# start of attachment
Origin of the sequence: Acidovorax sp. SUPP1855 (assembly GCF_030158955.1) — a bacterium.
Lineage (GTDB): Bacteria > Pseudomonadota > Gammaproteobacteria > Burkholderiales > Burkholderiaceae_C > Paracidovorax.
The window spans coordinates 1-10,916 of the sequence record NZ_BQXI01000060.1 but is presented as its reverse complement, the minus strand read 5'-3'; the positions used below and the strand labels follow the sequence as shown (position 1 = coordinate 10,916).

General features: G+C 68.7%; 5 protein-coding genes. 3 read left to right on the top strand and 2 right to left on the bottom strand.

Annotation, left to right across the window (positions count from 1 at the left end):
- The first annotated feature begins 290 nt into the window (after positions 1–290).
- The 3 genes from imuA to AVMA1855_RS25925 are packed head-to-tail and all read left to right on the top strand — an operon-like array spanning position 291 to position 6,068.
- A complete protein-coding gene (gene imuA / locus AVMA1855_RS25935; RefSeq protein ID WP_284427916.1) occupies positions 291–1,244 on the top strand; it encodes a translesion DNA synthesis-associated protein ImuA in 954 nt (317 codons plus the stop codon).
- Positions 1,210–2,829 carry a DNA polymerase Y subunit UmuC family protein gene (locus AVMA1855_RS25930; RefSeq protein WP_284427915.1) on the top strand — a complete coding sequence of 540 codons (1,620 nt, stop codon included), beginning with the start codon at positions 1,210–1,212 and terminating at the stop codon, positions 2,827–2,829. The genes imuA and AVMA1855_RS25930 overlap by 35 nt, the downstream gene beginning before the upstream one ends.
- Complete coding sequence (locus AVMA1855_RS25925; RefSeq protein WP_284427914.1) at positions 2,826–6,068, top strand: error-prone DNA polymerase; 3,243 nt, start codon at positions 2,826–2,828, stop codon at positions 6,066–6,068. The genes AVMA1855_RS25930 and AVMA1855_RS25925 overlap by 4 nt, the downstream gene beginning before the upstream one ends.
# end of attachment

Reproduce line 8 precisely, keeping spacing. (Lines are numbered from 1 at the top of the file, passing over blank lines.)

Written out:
- A complete protein-coding gene (gene imuA / locus AVMA1855_RS25935; RefSeq protein ID WP_284427916.1) occupies positions 291–1,244 on the top strand; it encodes a translesion DNA synthesis-associated protein ImuA in 954 nt (317 codons plus the stop codon).